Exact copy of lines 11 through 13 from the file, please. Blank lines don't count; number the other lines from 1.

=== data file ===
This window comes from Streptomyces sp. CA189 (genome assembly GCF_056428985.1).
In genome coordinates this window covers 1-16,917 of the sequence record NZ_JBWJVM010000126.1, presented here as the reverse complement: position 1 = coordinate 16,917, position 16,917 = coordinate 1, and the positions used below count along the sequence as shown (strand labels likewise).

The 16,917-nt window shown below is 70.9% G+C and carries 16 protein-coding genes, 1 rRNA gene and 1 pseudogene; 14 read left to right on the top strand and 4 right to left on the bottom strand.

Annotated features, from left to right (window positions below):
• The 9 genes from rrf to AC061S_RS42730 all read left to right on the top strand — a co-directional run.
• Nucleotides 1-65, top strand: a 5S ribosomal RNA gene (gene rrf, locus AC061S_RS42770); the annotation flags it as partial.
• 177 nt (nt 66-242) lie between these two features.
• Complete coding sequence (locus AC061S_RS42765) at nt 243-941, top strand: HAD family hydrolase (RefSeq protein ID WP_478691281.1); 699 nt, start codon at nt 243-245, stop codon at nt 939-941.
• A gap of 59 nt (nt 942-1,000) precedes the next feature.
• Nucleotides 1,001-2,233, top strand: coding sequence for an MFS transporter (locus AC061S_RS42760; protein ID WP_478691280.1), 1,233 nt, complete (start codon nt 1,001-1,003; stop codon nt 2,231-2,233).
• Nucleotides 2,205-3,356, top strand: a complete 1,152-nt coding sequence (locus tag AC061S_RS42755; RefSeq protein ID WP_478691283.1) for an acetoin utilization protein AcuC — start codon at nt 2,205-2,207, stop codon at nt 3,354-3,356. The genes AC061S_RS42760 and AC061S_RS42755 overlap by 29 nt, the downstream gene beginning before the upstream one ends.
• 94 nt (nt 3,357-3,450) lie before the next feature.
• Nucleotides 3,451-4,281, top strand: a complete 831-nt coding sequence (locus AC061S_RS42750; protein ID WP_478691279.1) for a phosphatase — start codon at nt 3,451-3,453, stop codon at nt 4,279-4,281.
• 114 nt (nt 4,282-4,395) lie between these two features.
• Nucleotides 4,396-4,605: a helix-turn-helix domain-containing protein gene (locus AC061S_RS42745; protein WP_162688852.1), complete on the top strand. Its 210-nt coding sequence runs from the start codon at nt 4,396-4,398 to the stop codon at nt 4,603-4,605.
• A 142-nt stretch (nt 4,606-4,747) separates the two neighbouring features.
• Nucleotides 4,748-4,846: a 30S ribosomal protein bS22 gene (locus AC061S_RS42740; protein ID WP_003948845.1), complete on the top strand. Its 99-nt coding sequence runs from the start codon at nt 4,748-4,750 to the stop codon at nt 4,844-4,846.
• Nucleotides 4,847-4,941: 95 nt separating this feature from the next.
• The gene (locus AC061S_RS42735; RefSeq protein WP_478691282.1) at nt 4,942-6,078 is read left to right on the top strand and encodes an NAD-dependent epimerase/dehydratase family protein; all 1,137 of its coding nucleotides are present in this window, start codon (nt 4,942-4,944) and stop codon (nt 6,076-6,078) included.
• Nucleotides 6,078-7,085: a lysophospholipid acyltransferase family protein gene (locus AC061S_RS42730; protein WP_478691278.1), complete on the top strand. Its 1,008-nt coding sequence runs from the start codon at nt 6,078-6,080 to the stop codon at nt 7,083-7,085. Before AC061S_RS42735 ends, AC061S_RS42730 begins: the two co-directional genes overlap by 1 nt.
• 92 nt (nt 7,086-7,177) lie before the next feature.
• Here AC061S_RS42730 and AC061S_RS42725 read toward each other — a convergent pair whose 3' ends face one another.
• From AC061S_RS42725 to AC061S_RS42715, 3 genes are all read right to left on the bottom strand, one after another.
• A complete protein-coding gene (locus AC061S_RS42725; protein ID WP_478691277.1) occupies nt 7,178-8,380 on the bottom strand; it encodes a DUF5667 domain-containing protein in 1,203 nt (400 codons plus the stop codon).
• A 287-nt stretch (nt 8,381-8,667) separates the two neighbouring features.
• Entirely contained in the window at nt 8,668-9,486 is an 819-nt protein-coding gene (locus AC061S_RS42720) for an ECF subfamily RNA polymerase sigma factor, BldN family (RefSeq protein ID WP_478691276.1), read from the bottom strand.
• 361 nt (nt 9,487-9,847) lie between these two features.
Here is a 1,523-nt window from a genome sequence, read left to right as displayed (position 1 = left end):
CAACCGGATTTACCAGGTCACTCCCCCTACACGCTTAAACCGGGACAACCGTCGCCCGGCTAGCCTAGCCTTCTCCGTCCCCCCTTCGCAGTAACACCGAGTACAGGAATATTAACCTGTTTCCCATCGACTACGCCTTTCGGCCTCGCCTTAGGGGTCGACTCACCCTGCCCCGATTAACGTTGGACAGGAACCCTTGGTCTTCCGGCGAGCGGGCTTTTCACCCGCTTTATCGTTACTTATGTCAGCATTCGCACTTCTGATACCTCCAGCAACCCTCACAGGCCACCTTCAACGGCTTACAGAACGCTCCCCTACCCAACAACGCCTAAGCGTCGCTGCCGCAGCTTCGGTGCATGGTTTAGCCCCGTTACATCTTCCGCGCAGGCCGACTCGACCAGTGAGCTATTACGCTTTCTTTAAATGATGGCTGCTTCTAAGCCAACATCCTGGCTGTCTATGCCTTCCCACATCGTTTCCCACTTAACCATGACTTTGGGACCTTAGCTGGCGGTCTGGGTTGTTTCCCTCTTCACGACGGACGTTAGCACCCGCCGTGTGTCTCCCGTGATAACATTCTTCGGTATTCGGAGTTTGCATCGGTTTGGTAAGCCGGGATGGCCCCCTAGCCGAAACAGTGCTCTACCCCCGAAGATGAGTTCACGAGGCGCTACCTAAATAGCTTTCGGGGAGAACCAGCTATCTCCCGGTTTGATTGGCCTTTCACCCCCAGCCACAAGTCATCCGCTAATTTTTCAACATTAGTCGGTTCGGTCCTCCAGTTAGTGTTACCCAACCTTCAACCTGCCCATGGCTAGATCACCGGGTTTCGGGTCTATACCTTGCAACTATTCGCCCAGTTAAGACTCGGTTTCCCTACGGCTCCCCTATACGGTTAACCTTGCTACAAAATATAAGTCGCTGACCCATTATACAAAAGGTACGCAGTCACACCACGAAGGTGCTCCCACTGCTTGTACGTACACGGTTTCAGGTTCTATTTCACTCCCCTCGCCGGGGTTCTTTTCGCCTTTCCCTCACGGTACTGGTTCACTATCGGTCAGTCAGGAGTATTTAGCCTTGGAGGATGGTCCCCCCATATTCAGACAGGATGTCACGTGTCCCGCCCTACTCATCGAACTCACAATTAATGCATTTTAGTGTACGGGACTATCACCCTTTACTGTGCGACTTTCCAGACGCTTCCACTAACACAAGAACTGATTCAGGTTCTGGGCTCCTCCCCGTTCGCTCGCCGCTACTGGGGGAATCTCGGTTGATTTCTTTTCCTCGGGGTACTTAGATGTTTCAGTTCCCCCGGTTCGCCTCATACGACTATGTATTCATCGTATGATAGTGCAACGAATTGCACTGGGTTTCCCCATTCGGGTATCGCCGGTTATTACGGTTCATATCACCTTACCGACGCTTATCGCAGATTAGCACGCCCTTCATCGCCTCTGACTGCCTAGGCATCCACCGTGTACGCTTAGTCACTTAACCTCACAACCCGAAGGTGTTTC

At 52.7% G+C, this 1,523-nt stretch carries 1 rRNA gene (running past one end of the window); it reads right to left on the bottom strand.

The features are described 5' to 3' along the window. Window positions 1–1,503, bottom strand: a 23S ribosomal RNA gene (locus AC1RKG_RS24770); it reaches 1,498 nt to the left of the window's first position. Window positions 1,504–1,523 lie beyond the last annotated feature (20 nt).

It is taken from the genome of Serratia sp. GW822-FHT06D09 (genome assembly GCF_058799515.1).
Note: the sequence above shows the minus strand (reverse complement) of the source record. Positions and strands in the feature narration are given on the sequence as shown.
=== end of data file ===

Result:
• Nucleotides 2,205-3,356, top strand: a complete 1,152-nt coding sequence (locus tag AC061S_RS42755; RefSeq protein ID WP_478691283.1) for an acetoin utilization protein AcuC — start codon at nt 2,205-2,207, stop codon at nt 3,354-3,356. The genes AC061S_RS42760 and AC061S_RS42755 overlap by 29 nt, the downstream gene beginning before the upstream one ends.
• 94 nt (nt 3,357-3,450) lie before the next feature.
• Nucleotides 3,451-4,281, top strand: a complete 831-nt coding sequence (locus AC061S_RS42750; protein ID WP_478691279.1) for a phosphatase — start codon at nt 3,451-3,453, stop codon at nt 4,279-4,281.